“Time is like a briar that has gotten caught in wool, you tear it out with all your strength and throw it over your shoulder.” (228)
Like the briar that’s trapped in wool this book snags you; it plays with the vagaries of time and fate and moments: the moments that are monumental, that are significant in the way things turn out and the way they might have, instead. The intermezzo pieces, the quiet moments within an opera, are the most intense reflection of the significance of time as a theme for Erpenbeck. The irony of time presented during this bridge between the acts is often the most thoughtful. The ‘what if’ questions we ask ourselves all the time are made concrete in the intermezzo.
The central character’s journey through eastern European history is compelling. As a student of this history I’ve enjoyed the way that Erpenbeck has used the fractured political history of the region to mimic the fractured life of her main character. Even knowing how the facts play out doesn’t interfere with the tension created in the different acts. Erpenbeck calls them books and there are five of them. For my mind, Erpenbeck has written a five act play that explores life through the life of one woman. It’s more than just a story, it’s a treatise on life and time and its impact on individuals and society.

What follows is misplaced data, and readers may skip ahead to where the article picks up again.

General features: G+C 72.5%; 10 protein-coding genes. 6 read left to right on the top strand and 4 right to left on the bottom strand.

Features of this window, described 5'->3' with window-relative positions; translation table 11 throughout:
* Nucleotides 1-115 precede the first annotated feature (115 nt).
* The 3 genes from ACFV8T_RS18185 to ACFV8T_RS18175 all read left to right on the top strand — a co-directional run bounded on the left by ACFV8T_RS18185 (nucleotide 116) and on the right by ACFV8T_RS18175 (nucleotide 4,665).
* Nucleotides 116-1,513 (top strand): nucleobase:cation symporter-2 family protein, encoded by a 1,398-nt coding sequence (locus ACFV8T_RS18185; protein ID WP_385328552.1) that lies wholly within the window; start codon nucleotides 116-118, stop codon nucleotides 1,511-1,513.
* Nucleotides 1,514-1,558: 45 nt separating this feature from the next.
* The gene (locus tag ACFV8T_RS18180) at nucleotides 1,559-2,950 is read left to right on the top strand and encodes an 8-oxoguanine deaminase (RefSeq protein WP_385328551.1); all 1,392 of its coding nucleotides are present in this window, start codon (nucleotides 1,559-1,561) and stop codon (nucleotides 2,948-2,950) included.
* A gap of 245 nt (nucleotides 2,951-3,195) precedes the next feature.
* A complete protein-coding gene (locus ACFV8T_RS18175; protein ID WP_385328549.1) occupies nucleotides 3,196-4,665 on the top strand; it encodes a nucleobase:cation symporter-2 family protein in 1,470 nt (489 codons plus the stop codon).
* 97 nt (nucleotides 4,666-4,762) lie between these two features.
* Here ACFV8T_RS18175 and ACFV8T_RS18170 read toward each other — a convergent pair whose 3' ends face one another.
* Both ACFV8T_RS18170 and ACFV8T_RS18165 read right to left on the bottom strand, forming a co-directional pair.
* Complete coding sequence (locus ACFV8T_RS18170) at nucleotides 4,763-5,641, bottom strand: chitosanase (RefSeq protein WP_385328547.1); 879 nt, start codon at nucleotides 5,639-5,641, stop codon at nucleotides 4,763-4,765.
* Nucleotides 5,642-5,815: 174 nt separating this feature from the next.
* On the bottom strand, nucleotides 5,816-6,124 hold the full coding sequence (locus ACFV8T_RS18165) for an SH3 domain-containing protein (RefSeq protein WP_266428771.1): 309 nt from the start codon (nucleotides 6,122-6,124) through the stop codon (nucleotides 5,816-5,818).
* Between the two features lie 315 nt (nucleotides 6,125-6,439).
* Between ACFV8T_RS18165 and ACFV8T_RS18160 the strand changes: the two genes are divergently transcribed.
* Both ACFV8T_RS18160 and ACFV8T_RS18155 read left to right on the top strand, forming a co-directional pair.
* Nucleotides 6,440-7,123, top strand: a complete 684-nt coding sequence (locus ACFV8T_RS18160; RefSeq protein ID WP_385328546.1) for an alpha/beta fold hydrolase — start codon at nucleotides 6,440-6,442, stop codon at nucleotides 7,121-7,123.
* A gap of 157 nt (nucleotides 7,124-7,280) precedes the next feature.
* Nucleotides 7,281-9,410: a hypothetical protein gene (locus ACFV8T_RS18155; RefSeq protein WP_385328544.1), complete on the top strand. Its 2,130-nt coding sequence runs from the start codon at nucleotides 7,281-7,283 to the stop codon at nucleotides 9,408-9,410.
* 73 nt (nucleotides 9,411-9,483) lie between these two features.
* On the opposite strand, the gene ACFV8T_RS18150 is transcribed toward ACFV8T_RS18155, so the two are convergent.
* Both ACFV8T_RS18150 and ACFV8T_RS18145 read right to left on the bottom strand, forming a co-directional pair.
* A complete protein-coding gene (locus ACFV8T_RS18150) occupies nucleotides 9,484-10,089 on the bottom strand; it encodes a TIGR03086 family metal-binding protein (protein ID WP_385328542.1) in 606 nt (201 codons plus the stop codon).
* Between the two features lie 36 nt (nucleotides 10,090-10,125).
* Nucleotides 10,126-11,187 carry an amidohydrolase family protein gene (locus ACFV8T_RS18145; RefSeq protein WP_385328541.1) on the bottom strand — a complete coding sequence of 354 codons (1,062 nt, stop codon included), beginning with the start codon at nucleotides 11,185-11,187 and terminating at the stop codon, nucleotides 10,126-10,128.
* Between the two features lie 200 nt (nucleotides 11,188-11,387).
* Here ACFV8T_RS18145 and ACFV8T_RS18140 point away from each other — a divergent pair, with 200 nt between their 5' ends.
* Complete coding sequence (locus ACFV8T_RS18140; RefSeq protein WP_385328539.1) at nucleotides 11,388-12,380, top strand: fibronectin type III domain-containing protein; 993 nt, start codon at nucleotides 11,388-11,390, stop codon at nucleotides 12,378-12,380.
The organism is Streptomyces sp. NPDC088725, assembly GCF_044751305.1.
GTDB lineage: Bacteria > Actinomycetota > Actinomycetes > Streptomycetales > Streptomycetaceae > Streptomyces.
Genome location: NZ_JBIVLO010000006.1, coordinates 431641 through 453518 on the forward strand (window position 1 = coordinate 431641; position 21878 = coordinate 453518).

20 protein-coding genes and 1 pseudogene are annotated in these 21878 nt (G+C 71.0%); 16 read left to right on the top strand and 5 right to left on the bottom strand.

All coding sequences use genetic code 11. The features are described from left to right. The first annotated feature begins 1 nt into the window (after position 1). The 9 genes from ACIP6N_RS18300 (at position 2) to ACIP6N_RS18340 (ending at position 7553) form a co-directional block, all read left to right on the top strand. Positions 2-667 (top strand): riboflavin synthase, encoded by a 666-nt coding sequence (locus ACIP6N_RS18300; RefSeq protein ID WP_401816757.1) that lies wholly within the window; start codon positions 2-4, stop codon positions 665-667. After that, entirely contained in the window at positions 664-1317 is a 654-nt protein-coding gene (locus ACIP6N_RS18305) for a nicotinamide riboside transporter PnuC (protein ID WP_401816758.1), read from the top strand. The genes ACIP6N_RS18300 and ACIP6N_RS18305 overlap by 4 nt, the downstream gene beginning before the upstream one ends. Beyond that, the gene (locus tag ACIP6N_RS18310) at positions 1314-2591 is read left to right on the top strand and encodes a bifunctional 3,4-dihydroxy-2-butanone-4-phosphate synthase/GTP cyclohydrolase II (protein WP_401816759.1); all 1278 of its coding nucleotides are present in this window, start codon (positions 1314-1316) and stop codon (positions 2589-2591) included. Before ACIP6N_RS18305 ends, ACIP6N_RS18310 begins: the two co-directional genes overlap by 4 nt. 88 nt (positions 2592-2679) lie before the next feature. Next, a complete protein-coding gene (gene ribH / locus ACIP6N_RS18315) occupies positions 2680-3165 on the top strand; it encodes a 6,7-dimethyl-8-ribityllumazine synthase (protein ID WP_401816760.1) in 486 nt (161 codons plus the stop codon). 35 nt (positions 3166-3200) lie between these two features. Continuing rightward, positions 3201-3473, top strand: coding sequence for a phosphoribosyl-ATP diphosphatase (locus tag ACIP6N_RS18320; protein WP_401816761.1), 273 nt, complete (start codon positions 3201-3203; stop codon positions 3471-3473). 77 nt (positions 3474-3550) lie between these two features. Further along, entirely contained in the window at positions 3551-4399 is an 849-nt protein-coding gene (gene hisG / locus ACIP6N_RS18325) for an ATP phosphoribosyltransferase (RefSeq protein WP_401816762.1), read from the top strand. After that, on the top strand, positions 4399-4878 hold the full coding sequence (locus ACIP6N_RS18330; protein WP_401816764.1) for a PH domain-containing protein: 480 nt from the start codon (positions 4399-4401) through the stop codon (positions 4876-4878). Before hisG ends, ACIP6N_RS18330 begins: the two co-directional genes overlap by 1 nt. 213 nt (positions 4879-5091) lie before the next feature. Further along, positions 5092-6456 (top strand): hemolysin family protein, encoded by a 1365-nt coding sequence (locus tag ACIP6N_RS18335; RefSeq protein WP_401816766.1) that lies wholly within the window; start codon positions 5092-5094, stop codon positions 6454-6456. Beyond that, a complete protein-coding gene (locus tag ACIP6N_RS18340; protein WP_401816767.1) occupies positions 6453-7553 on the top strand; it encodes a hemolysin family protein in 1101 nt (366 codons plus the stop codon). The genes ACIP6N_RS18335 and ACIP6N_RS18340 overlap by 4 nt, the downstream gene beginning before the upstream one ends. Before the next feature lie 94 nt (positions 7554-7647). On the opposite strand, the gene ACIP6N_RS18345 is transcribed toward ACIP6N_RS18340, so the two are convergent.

However important the story of Comrade H or Frau Hoffman is, the names are dependent on the act of the play, what’s more important is what it says about humanity. Even though we follow this life throughout the novel we are kept at a distance. We don’t ‘know’ her. This doesn’t mean we don’t care but it’s more like we are watching her from a distance, like upon a stage, making this an experience, a reflection not just a story.
But saying that, the story is interesting, too. We care about the character and her relationships; we think about how she uses her time and what is gained when she gets more of it. Erpenbeck’s books are carefully crafted and beautifully translated by Susan Bernofsky.
They are well worth your time.